A two year old in Sarawak reportedly died of hand, foot, and mouth disease (HFMD) yesterday, 28 July
The child, Farhan Lukman Abdullah, was from Kampung Pangtray, Daro in Mukah.
Health Ministry director-general Datuk Dr Noor Hisham Abdullah revealed that he had a fever and showed signs of rashes on the palms and feet, as well as oral ulcers on Tuesday 24 July, The Star reported.
After being taken to the Daro health clinic on Wednesday, Farhan was diagnosed with and treated for HFMD
According to New Straits Times, the child was taken to the Emergency and Trauma Department at Daro Hospital on Friday in an unstable condition, and was referred to Sibu Hospital for future treatment.
However, Farhan died at Sibu Hospital on Saturday, 28 July from severe pneumonia with HFMD infection.
"Clinical samples were taken to verify the cause of death," explained Dr Noor Hisham.
Farhan's remains were brought back to Kampung Pangtray, Daro, and buried at the Kampung Lemang Pek Muslim cemetery
"Before this, he was always a very active child and would always play with his sister," said Farhan's mother, Mastura Ali, New Straits Times reported.
"Then he contracted HFMD and he became weak and lethargic and lost his appetite as well. At nights, especially, he would cry and could not sleep," the 33-year-old added.
"He has left us forever. But though we feel the loss, we accept it as God’s will," said another relative.
Since 1 January, there have been 37,986 reported cases of HFMD, which spreads through contact with saliva, blisters, and faeces of an infected person
According to New Straits Times, there has been a rise compared to the corresponding period last year in all states except Sarawak.
Selangor has the highest number of HFMD cases at 11,349, followed by Kuala Lumpur (4,428) and Sarawak (4,412).
"The number of outbreaks detected is 1,093, with 539 premises temporarily shut down as a result. Of the total number of premises closed, 241 were nurseries, 259 were kindergartens and 39 were schools," said Health Minister Dr Zulkefly Ahmad.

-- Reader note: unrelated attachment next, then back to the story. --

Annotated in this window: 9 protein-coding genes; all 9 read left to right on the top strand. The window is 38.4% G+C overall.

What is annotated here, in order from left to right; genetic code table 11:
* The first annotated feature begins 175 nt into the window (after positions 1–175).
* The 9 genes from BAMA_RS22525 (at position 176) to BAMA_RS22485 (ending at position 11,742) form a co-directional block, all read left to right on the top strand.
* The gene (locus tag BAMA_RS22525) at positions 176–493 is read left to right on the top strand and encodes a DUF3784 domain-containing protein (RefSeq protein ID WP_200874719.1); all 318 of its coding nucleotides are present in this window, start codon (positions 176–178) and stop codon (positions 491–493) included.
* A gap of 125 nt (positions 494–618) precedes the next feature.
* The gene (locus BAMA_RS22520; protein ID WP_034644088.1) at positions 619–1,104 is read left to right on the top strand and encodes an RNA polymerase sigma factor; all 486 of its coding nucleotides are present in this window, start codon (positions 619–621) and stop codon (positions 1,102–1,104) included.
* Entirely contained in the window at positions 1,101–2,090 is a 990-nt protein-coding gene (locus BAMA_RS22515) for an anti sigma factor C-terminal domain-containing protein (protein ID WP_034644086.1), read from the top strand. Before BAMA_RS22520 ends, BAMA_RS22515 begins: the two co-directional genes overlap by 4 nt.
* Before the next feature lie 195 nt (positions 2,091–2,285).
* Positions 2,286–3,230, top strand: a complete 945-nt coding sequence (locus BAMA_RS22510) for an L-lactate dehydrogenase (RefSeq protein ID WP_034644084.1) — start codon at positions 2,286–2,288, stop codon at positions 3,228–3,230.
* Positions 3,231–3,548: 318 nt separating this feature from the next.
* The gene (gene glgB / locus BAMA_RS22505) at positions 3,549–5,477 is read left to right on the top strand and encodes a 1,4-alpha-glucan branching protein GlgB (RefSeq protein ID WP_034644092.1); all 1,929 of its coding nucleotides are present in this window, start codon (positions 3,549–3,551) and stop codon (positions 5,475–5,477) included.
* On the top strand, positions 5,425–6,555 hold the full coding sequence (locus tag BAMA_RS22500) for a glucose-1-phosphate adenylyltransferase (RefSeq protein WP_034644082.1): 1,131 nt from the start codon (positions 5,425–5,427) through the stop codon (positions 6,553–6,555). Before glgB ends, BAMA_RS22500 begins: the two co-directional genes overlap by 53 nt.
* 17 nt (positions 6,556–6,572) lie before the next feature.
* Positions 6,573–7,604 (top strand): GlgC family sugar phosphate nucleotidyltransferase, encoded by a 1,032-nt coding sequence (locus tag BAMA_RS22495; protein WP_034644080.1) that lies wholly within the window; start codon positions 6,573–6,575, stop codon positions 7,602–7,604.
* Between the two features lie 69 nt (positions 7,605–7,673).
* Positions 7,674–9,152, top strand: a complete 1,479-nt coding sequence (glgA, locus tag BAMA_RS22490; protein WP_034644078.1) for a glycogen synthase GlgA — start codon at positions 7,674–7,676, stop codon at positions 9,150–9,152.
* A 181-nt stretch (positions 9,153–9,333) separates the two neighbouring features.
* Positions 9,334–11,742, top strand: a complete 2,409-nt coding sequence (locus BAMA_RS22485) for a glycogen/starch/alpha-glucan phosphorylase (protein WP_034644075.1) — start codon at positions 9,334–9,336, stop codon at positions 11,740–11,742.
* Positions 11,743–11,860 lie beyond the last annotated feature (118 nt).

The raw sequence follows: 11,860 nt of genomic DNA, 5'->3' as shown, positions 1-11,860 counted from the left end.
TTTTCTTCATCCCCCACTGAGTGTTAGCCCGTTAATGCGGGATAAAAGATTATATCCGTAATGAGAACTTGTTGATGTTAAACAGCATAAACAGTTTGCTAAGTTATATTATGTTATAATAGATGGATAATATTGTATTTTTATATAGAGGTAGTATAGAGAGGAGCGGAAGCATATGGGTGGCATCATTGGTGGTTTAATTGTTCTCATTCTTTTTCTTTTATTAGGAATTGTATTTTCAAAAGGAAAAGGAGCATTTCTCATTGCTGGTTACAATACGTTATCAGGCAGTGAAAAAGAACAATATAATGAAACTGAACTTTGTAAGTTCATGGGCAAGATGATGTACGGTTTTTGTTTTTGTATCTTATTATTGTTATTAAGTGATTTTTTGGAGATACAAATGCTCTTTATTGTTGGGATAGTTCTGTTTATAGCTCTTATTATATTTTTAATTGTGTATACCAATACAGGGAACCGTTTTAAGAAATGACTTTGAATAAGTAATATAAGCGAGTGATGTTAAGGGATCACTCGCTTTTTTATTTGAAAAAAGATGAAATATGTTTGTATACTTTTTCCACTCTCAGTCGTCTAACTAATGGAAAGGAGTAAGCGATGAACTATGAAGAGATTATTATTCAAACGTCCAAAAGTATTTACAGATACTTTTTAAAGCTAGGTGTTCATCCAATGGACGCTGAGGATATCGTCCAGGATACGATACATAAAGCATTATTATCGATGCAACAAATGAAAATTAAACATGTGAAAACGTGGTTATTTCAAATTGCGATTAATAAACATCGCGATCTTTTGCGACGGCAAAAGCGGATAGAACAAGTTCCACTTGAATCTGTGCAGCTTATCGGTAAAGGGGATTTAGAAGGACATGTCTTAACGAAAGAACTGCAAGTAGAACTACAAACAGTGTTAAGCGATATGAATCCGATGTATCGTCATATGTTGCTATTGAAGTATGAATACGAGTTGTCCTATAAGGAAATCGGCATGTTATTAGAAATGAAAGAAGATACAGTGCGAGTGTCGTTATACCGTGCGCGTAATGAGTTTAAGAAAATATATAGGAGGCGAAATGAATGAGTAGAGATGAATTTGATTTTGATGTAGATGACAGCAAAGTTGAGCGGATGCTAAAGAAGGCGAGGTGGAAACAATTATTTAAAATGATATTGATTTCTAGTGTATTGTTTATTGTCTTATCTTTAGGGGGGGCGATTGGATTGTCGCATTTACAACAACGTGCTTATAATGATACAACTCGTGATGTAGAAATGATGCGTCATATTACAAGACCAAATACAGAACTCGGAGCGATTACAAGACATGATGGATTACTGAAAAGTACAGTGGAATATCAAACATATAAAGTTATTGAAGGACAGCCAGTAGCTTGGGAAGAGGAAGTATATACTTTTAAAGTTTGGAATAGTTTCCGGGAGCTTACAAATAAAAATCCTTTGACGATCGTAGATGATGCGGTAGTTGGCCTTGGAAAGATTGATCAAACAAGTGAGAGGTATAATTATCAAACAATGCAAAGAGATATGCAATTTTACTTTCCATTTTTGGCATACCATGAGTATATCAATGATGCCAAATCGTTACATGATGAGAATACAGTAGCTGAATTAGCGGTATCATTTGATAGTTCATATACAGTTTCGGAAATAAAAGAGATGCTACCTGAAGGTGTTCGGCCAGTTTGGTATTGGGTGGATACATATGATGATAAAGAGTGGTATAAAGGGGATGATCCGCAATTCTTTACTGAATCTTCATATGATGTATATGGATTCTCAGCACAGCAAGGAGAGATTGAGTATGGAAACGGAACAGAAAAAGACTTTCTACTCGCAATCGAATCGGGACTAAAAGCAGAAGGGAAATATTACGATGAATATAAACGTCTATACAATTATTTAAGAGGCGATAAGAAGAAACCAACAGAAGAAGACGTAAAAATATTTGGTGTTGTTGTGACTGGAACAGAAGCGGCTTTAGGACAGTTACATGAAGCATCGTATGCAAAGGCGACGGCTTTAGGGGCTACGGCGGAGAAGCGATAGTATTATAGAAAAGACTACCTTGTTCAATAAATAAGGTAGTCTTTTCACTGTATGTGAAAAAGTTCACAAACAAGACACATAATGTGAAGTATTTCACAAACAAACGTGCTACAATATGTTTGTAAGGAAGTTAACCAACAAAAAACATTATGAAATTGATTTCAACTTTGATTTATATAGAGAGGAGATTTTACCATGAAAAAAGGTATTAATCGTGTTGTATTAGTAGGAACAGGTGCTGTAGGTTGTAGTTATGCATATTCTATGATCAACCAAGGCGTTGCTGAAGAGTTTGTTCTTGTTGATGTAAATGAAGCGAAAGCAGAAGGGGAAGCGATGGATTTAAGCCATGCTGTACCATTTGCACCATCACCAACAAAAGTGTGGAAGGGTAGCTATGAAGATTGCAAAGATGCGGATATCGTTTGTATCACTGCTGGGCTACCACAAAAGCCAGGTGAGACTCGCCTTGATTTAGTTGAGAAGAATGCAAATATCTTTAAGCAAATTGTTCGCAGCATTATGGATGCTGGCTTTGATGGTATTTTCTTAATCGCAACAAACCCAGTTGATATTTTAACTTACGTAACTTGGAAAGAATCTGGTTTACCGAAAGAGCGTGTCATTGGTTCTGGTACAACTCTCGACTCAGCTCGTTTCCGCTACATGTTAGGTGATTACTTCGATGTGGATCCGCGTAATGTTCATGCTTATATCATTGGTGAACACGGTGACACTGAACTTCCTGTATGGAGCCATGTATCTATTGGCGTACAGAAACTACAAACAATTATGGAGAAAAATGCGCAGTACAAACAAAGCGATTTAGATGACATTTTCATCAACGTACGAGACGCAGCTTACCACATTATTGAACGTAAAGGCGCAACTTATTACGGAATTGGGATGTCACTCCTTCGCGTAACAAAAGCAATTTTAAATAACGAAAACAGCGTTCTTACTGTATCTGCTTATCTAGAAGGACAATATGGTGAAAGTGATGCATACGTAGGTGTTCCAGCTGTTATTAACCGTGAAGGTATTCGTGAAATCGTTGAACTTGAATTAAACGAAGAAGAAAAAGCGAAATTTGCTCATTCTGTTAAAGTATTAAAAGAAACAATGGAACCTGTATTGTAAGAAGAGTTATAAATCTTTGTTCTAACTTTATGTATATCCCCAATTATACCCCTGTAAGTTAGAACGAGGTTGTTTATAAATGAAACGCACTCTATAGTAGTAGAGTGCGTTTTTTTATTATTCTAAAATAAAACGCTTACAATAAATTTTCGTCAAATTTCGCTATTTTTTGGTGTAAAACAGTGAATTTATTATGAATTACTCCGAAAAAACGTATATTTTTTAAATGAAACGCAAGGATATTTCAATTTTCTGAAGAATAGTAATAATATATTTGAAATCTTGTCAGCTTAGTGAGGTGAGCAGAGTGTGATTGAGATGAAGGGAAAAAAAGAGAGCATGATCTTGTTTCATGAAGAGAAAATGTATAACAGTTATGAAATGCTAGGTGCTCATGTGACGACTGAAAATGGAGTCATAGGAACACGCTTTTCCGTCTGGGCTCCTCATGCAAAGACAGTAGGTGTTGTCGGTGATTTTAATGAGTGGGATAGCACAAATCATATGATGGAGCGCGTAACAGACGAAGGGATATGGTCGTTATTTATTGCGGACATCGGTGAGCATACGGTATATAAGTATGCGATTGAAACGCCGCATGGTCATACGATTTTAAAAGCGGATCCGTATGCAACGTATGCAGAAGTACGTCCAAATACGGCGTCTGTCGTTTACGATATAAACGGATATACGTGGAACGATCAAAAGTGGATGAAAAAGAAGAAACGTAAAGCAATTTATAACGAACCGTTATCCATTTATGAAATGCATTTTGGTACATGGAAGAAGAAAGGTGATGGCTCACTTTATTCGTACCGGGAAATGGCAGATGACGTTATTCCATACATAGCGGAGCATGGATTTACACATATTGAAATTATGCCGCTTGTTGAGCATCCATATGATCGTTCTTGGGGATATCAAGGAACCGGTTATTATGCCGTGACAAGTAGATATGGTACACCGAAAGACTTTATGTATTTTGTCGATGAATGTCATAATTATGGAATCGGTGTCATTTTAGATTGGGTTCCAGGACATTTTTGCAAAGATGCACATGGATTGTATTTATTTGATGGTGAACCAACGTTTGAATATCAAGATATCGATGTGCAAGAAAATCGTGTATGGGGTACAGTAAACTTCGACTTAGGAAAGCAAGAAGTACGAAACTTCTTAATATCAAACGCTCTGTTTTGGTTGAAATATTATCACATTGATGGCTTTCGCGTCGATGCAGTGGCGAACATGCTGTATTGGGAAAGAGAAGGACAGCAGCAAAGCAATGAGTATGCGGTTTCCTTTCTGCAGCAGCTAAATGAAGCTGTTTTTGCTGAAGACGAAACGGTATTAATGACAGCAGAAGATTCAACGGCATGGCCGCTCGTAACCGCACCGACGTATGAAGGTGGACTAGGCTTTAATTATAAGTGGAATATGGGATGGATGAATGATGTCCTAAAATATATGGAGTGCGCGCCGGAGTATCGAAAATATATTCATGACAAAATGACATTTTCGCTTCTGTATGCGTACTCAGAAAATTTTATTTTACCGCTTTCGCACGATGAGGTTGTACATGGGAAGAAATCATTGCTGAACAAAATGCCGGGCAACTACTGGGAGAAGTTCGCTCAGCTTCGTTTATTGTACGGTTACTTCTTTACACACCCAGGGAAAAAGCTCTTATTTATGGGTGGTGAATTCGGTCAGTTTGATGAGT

Although HFMD is a mildly infectious contagious disease, the risks are high if not treated early
Public health specialist in the health ministry's Disease Control Division, Dr Norita Shamsudin explained that, "Viral infections, especially Enterovirus 71 (EV71), can cause complications like dehydration, brain inflammation, heart and lung failure, and ultimately death," she said, Free Malaysia Today reported.
Though the viral infection can affect both adults and children, children below five years old are more susceptible.
The Health Ministry (MOH) has "strongly urged" parents not to bring their children to school or any other crowded public places if they are are exhibiting symptoms.
Malaysian students commuting daily to schools in Singapore have also been advised to take extra precautions by observing hygiene due to the HFMD outbreak
Deputy Education Minister Teo Nie Ching said that although there were no reports of HMFD in Singapore yet, they should not take things for granted.
She also advised the parents of children studying in Singapore to bring their children to doctors should they show symptoms of HMFD, The Star reported.
Last week, health inspectors investigating the spread of HFMD identified the handlebars of supermarket trolleys as one of its main causes of the outbreak: